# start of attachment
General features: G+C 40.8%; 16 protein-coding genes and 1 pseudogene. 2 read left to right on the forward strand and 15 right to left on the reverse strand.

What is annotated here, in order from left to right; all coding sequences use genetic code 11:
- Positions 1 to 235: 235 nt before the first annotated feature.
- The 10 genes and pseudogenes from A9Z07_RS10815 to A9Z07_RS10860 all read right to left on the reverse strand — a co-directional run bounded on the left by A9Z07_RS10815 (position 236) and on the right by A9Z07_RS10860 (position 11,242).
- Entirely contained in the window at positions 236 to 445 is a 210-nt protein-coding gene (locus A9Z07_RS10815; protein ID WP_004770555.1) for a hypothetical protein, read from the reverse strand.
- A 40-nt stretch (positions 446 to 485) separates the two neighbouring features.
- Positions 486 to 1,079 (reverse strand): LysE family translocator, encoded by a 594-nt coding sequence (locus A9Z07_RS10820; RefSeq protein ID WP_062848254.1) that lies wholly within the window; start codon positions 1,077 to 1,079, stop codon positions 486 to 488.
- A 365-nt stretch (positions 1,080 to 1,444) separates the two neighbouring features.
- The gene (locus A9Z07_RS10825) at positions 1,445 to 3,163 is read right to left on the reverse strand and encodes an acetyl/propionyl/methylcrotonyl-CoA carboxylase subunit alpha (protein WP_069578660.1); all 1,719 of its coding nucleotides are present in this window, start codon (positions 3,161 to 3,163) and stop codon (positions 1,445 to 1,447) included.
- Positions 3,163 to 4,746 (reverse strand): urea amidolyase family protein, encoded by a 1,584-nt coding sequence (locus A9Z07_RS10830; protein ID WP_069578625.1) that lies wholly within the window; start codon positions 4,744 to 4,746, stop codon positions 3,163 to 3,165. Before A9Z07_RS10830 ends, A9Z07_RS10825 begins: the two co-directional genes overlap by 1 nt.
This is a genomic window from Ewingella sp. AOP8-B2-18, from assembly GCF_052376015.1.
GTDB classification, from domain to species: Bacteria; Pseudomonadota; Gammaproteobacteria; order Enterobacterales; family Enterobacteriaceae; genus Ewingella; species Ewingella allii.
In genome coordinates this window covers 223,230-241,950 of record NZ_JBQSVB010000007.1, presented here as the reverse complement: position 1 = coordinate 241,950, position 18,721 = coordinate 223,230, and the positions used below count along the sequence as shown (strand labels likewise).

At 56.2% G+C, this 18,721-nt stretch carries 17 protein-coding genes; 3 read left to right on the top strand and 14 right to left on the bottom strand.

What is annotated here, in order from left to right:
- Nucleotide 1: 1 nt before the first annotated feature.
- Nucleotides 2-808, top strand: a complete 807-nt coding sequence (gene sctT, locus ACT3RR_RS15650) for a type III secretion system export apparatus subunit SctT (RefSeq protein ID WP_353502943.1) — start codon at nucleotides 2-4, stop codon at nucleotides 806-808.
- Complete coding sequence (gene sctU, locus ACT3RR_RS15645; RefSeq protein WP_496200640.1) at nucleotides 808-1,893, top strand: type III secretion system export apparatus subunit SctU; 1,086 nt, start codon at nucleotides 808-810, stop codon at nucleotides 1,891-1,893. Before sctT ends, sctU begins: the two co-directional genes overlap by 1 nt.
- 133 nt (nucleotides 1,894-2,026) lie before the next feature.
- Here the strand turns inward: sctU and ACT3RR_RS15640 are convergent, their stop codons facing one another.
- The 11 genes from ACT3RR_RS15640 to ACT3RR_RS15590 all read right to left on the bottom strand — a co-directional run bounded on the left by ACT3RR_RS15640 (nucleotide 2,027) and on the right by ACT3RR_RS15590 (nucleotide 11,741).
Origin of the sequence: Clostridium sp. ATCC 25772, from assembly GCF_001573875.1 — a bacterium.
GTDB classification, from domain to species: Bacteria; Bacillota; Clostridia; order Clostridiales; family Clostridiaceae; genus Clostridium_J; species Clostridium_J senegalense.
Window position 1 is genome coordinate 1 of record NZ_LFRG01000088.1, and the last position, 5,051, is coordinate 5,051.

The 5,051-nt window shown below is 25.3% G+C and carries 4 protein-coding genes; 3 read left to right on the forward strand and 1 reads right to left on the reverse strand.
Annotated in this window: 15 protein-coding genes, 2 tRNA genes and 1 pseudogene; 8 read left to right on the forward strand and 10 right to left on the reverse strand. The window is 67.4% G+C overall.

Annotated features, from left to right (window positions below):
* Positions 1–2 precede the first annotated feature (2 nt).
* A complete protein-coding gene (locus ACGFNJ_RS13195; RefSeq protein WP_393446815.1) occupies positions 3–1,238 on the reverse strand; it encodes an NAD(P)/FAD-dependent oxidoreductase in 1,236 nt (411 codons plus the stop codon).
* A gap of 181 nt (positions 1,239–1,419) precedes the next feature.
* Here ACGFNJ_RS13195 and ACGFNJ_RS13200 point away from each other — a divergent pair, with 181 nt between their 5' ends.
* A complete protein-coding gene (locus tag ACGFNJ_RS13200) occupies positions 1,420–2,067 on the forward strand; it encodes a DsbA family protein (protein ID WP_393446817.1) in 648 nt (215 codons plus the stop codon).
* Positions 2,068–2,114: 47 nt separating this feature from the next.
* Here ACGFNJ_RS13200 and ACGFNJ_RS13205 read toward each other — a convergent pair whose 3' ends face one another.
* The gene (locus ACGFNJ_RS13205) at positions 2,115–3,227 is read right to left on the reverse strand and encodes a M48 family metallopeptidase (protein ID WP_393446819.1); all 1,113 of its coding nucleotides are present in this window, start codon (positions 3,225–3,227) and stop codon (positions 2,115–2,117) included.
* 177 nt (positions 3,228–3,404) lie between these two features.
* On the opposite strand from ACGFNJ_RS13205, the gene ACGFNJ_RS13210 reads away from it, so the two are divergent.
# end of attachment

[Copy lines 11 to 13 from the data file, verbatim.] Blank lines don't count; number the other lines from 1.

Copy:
This is a genomic window from Ewingella sp. AOP8-B2-18, from assembly GCF_052376015.1.
GTDB classification, from domain to species: Bacteria; Pseudomonadota; Gammaproteobacteria; order Enterobacterales; family Enterobacteriaceae; genus Ewingella; species Ewingella allii.
In genome coordinates this window covers 223,230-241,950 of record NZ_JBQSVB010000007.1, presented here as the reverse complement: position 1 = coordinate 241,950, position 18,721 = coordinate 223,230, and the positions used below count along the sequence as shown (strand labels likewise).